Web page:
Our buddy George Cook is back with another great post on the finer points of all things spey. George is the Northwest rep for Sage, Redington, and RIO (along with other leading outdoor brands). He’s also been a dedicated spey bum for more years than we care to ask! Today’s topic? Understanding grain weights and how they relate to your particular casting personality.
Getting Your Brain Around the ‘Grains’
Skagit this and Scandi that, load, speed.. I Just Wanna Cast! The never ending world of Spey Lines can be confusing. Skagit, Scandi, Mid belly, Long Belly where does it end? Hell, where does it begin?
While today’s manufacturers continue to bring us the very finest in spey and switch Rods, these tools continue to be rated by “line weight.” For example a 12’ 6” Sage Method is known in the spey world as a 7126-4 METHOD. This tells us it is a 7 weight spey rod, is 12’ 6” long, and 4 pieces. Okay, cool but what is a 7 weight spey line, exactly? Good question Watson, and the answer is surprisingly convoluted.
Sure, you could jump on any number of forums and post a question asking what line should I run on my new “fill in the blank” 7 weight. However, I reckon in 24 hours you might get 24 answers, and I’d wager good Vegas money that in those 24 responses there might be 8 or more different answers. Not to mention a wide range of validity based of caster’s ability, preference, and so on. By the time you have read them all, you might be inclined to dust off the old 9’ 8 Weight single-hander instead!
When choosing the correct line, it’s important to figure out your ‘Casting Personality.’ Everyone has a particular casting personality that can narrowed down into two preferences; Load Preference and Speed Preference. Truthfully, it doesn’t matter which you may fall into as long as you find your preference, are comfortable with it, and are able to ‘get it done’ in that particular style. Which preference do you favor? Keep reading to find out.
Here, the caster leans toward feeling the road LOAD. In the Spey game that will center around a parabolic flex that pulls the load completely down into the bottom end of the rod. This can be accomplished by virtue of the rod “action.” For example, by using a truly “moderate action” spey rod. Again, following the previous 7 weight example, the new Sage 7126-4 ACCEL spey rod, AKA “Mr. Wiggles,” fits this build and will provide all sorts of load experience with a mere 500 grain skagit head (such as the Skagit Max).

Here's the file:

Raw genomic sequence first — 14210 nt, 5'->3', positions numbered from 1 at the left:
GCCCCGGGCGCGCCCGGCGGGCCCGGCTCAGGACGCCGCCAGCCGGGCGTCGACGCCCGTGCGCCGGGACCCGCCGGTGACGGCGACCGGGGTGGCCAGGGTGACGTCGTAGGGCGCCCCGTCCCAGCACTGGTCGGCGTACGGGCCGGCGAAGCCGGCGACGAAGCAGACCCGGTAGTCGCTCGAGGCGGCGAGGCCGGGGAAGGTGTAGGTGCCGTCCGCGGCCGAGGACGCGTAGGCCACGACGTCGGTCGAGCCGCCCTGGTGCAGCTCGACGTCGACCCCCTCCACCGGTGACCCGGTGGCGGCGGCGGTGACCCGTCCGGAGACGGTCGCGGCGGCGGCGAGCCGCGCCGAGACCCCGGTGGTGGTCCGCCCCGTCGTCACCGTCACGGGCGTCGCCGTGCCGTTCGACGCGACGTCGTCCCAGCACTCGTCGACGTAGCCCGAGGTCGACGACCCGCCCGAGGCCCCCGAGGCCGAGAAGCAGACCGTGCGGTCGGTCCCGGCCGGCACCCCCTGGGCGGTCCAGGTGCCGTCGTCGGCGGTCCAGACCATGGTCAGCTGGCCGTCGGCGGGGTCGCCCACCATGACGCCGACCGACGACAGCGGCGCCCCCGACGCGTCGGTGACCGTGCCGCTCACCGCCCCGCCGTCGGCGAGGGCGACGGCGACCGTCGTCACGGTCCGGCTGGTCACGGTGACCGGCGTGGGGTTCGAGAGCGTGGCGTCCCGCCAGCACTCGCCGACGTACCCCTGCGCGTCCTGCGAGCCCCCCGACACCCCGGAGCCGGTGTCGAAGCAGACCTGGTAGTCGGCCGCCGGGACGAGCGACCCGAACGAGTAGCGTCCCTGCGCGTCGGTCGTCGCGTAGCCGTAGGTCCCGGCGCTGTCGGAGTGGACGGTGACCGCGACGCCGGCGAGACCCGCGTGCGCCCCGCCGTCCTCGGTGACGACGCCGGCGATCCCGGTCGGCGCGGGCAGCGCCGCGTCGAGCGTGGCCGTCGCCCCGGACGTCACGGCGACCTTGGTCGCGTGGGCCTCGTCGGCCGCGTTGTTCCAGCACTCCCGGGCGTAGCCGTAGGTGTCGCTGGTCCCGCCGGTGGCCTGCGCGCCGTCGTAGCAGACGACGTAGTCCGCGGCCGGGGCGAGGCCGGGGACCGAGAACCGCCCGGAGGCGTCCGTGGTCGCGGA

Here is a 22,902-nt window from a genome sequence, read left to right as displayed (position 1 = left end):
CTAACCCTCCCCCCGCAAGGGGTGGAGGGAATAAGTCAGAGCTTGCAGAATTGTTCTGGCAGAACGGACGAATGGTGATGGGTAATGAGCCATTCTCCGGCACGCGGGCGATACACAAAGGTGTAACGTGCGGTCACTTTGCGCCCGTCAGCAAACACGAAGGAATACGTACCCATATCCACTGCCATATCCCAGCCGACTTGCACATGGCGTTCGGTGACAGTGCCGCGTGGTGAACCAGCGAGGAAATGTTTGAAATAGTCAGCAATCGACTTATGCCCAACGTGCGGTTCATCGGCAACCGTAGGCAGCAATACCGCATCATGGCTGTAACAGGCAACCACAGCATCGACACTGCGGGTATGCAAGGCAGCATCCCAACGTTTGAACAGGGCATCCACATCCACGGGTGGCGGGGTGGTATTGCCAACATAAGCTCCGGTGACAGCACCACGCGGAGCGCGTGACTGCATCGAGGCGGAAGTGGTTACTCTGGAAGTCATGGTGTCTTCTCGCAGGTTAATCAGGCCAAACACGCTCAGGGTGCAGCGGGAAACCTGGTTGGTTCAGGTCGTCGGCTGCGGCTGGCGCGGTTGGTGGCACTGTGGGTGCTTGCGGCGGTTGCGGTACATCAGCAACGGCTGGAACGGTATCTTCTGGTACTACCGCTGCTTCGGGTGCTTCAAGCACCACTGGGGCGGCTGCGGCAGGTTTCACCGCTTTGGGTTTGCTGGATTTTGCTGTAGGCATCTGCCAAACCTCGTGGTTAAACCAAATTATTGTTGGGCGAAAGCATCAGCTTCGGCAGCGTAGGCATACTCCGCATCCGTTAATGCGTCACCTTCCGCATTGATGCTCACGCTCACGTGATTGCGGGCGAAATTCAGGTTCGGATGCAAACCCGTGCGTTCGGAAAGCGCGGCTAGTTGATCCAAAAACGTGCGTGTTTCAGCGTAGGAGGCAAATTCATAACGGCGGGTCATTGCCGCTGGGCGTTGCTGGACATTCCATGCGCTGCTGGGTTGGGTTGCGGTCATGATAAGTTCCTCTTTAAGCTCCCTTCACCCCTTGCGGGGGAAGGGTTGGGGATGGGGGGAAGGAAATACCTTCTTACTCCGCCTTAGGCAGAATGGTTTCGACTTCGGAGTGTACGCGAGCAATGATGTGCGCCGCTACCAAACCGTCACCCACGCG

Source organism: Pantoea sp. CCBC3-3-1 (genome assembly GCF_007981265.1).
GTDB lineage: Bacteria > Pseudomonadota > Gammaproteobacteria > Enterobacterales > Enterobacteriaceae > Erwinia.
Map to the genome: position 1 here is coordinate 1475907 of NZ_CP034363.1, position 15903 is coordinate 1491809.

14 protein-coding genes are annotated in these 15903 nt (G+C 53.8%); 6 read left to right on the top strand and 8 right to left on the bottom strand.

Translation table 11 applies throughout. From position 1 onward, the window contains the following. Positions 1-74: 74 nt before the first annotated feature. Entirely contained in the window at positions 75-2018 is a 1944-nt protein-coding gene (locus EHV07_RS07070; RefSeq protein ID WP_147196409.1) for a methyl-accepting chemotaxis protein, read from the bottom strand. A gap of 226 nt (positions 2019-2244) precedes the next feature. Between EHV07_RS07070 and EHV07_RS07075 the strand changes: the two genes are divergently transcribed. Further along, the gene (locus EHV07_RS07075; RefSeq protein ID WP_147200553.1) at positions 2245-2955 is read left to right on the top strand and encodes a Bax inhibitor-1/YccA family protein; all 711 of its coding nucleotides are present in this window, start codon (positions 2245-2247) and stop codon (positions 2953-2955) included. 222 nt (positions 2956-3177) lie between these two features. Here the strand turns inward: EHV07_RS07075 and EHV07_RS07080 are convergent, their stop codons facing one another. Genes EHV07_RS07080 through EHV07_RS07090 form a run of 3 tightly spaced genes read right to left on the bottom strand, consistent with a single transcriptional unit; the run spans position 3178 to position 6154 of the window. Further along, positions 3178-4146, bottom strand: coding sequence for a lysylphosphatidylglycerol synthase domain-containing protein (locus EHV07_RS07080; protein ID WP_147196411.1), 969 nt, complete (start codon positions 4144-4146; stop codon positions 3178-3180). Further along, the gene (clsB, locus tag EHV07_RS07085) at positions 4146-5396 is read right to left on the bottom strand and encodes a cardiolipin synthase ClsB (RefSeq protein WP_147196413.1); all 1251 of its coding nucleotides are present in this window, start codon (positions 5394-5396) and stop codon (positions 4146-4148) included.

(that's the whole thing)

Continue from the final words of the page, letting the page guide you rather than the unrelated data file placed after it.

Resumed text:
Now, let’s go back to that Sage 7126-4 METHOD mentioned above, a rocket of a 7 weight. By comparison, this rod is a much faster action then the same length-line designation of the 7126-4 ACCEL. Therefore, it is a different animal in terms of grain weight line choice. If I desired that deep parabolic load (load preference), I’d likely run a 575 grain skagit head (something like a Skagit Max SHORT) on it. Why a shorter head? Well, with that weight differential I’m opting for the more compact approach in which to harness that deep load and keep my casting stroke relatively tight and in control.
However, if my casting preference was based more around speed than feeling a deep load (speed preference) I would opt for a skagit head around 525 gains (such as a standard Skagit Max) as that will produce a straight up blistering cast. At 525 grains, Load and Speed meet on the curve in a most impressive manner.
All in all, the ‘load preference’ speaks to a desire to feel the load process take place throughout the casting stroke, and this can be accomplished by both rod action and/or line weight application.
Here, the caster seeks the need for speeed. Load “feel” is bypassed by the idea that the casting stroke is a given and the forward stroke is desired to come out fast, with line speed being the main driver for the cast. Some anglers seek this preference in the skagit theater of things, but overall this is a minority group. Sink tips and large flies, often prevalent in the steelhead and king salmon game will more often than not dictate otherwise (load preference).
Now, where the speed preference comes into clear focus is most often in the use of the Scandi style heads where the history, as well as the mastery of use, surrounds the line speed equation. Scandi lines are the “Lines of Summer and Fall” where the floating line becomes the omnipresent tool of choice. Tipped with Poly style Spey Versi-leaders, these Scandinavian style heads will produce insane levels of line speed. Speed that is incredibly advantageous to the summer and fall anglers who are battling ass kicking wind conditions once those sun based thermals cut past the morning air (think Oregon’s Deschutes and Idaho’s Clearwater rivers).
Line weights here would call for a much lighter head in the form of a 480 RIO Scandi upon “Mr. Wiggles,” the 7126-4 ACCEL, or potentially a 510 grain scandi for the vaunted 7126-4 METHOD.
Because scandi style heads should be selected in lighter weights than their skagit comparison, you can immediately get your head around the use of smaller summer/fall style steelhead flies (think more traditional stuff here). The scandi game, based on lighter weights and a more delicate front taper, coupled with the Poly-Spey Versi leaders is simply not mechanically geared toward heavy sink tips and flies.